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: Future of the eurozone

Veranstalter: IMK
Ort: Berlin
vom: 22.03.2016
bis: 22.03.2016

We´ve asked the speakers of the Workshop 3 Questions about their statements. The answers are on the next site. The Workshop was about the EU and especially the Euro Area in the middle of a deep crisis. It is highly controversial among politicians as well as academics where a way out should be leading to. Against this backdrop IMK organized a workshop on the “Future of Europe” where academic scholars of Economics and Political Science discussed the relevant issues. The debate went along several fundamental questions on a future Europe.
There was a critical assessment of the economic policies so far, be-cause measures taken had deepened the rift among member countries rather than bridging it. This immediately leads to the question whether the Euro can be saved as a joint currency. The structural heterogeneity of the Euro area with respect to wage and price formation as well as economic policy approaches speaks against it. It is difficult, if not impossible to preserve monetary stability under these circumstances. On the other hand, the growth potential of a joint currency and the undisputed high costs of a break up were seen as arguments in favour of keeping the Euro.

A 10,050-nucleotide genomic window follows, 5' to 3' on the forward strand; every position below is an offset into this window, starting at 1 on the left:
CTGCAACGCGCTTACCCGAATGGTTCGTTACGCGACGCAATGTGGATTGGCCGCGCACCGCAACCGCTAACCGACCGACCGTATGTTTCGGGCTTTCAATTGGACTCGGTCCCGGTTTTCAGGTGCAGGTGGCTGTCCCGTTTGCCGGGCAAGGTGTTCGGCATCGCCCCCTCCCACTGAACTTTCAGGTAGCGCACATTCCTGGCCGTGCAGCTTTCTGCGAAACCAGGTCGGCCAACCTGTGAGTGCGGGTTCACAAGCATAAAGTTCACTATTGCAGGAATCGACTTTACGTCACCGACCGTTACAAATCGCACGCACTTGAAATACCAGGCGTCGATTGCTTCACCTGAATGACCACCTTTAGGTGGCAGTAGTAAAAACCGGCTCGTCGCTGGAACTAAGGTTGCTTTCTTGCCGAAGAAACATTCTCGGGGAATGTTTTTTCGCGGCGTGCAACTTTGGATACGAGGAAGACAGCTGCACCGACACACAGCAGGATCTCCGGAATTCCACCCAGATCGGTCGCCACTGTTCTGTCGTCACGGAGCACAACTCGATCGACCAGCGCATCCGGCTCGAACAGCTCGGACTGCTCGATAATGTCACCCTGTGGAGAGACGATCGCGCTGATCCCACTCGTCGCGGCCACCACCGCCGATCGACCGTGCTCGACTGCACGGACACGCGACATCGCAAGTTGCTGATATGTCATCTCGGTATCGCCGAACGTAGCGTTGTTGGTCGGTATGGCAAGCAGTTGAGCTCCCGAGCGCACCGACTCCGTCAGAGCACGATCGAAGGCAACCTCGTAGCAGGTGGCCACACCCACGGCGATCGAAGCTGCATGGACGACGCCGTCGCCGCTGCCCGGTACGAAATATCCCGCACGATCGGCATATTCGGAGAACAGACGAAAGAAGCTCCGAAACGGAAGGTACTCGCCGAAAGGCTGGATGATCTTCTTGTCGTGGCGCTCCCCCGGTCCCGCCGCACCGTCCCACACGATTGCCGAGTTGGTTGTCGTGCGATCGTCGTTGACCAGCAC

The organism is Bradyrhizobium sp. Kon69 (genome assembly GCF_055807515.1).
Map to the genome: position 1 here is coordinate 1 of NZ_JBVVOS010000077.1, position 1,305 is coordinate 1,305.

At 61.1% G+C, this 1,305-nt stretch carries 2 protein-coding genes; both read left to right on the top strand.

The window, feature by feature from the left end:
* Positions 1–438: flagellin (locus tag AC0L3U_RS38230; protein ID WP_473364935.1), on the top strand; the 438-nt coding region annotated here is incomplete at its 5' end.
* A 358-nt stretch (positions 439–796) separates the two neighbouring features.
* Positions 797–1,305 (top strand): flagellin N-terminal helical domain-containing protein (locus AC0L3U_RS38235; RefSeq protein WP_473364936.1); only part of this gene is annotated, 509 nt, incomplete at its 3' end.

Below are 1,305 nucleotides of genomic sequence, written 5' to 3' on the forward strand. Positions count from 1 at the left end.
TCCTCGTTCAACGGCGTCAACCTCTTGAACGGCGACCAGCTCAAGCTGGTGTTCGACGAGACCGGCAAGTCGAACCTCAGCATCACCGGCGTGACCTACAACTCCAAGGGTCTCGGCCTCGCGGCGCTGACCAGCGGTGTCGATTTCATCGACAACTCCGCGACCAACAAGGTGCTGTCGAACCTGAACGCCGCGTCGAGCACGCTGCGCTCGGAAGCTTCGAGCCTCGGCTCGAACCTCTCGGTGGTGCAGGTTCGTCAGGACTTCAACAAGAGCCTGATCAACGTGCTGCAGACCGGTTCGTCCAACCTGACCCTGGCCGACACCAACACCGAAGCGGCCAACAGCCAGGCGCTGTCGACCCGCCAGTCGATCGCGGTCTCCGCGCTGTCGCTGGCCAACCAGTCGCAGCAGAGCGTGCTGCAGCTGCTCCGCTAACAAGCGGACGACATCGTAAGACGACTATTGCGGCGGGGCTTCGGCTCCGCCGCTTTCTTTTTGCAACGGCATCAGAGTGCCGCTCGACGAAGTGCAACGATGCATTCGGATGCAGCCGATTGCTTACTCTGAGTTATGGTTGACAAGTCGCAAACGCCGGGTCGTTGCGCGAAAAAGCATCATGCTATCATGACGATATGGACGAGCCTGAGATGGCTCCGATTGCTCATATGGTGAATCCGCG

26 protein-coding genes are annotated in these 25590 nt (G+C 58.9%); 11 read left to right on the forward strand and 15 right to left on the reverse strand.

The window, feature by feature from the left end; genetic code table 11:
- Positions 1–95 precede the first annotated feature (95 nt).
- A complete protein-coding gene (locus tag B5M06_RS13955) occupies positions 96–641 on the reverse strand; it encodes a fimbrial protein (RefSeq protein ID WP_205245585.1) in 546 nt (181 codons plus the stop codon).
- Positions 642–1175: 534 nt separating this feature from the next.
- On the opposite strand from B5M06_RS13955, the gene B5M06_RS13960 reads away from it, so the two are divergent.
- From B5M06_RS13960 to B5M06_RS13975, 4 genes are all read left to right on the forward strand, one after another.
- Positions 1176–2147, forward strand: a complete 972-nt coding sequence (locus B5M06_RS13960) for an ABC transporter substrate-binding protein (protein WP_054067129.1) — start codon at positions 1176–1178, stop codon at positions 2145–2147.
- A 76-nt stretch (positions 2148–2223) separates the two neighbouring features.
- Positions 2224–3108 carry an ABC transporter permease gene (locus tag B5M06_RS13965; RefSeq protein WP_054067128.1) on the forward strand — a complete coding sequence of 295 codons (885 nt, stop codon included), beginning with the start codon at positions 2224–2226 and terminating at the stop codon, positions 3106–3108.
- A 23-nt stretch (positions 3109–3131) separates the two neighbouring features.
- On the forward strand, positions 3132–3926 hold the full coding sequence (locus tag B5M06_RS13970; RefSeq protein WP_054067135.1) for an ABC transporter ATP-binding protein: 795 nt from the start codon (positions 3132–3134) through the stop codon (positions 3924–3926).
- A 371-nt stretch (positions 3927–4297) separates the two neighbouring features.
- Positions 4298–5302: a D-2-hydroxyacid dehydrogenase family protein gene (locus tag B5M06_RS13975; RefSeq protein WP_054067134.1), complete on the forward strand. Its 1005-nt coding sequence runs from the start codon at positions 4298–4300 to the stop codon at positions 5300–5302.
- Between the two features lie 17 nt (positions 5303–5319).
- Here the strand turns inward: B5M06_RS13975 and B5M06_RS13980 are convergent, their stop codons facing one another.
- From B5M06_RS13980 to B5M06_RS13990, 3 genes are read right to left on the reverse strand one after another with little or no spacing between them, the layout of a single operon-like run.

All this happens in a situation where uncertainty is significantly enhanced. Financial investors are desperately seeking safe assets they cannot find anymore. The reason is that public bonds can no longer play this role under new default rules. While some scholars find this appropriate to avoid moral hazard problems for national governments of getting over indebted, others see it as a source of increased uncertainty that hampers investment and growth.
This issue is a special case of more general question of utmost importance: Should European politics be renationalized, or must it become more integrated to preserve a stable Europe, given that the status quo is not sustainable. The former provides a chance to reconcile diverging national interests with at least a reduced form of a European community. The latter allows to establish a new kind of European stability which results form a truly European perspective beyond any national interest.
A crisis in its original meaning is a situation where decisions have to be taken to lead to one way or the other. Presently it is still far from obvious which way should be taken. In other words, the crisis will continue.
 

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